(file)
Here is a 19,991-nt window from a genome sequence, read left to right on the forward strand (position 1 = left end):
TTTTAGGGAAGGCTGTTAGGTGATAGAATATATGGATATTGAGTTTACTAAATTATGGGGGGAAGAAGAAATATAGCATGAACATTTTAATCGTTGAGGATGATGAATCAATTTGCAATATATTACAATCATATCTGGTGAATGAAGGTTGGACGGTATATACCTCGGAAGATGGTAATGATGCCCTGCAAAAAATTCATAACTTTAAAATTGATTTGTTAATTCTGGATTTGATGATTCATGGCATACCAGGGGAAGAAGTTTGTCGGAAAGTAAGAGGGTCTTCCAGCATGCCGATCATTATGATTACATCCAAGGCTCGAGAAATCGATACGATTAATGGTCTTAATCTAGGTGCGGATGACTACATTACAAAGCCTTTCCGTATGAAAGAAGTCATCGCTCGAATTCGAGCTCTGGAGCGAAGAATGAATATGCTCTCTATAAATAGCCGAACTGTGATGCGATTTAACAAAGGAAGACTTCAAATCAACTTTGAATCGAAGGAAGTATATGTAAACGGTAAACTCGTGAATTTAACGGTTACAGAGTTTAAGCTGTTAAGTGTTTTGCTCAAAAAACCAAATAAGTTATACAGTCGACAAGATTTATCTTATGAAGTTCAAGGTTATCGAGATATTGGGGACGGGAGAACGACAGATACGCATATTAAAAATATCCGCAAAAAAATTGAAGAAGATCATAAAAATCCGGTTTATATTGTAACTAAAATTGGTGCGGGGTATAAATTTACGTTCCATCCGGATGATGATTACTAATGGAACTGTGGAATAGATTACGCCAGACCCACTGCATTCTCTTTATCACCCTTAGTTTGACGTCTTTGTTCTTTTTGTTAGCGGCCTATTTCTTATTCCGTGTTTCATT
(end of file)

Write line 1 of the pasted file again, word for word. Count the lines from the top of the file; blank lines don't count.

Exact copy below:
Here is a 19,991-nt window from a genome sequence, read left to right on the forward strand (position 1 = left end):